You're right about seeing the dealer so they can use their computer. I have their older DRB2 and the newer DRB3. They will do everything necessary on Chrysler products. The newer model will even do emissions-related stuff on any brand of car sold in the U.S. Since 1996. A few independent shops also have the Chrysler computer, but it costs so much to buy the specialty equipment for every brand of car, so most shops use aftermarket equipment that works on many brands. It is still real expensive to update the computers every year, but it's not as bad as updating equipment from 30 different manufacturers every year. The downside is the generic aftermarket stuff never is capable of doing everything the manufacturer's equipment will do. By law, manufacturers must make their emissions-related data available to everyone. The other stuff, like the body controller, transmission controller, air bag computer, and especially the anti-lock brake computer can take years before they can access those computers because they have to reverse-engineer the cars to figure out the circuits. The aftermarket equipment is getting a lot better the past few years, but it will never equal the manufacturer's equipment.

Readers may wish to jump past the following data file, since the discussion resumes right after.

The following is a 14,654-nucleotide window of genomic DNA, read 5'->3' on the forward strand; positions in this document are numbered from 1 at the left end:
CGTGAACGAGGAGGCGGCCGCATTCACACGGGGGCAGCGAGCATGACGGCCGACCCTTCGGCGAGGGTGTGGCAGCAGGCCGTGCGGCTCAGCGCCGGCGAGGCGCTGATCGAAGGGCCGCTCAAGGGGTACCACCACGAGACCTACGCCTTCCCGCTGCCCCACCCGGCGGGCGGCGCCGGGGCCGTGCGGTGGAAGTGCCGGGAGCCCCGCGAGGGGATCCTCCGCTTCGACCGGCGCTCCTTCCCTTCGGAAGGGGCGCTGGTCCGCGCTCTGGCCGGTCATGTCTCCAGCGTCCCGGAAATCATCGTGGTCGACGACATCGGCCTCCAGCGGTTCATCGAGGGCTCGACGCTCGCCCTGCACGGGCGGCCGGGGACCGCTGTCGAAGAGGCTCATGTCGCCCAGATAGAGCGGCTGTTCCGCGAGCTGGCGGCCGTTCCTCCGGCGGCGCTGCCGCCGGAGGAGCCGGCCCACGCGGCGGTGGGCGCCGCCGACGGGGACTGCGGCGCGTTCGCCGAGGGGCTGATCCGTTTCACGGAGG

I don't think the variable assist valve is stuck because the steering is easy until the engine is started. That is a clue that should be mentioned to the mechanic.

Caradiodoc

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Sunday, April 11th, 2010 AT 10:57 PM
Tiny
RICHIE333
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Thanks for your quick response.

In answer to your question about the "high pressure" fluid supply & return lines on my steering gear " yes, they do have different sized ports (going to & from the pump.), So no 'mix-up' problem there.

But you have me wondering " there are two smaller pipes on the steering gear itself. If the guy that rebuilt it for me, accidently switched those two port connections (those nearest the high pressure input port), could that cause the problem I am having? There are several unusual looking bends in those two smaller pipes, and their ports are the same size.

I have been searching for a photo or drawing that could confirm the correct routing of the smaller pipes, but have had no luck. I am temped to try switching their positions, but I will wait to hear your thoughts about it.

Thanks again for all your help.

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Saturday, April 24th, 2010 AT 12:49 AM
Tiny
CARADIODOC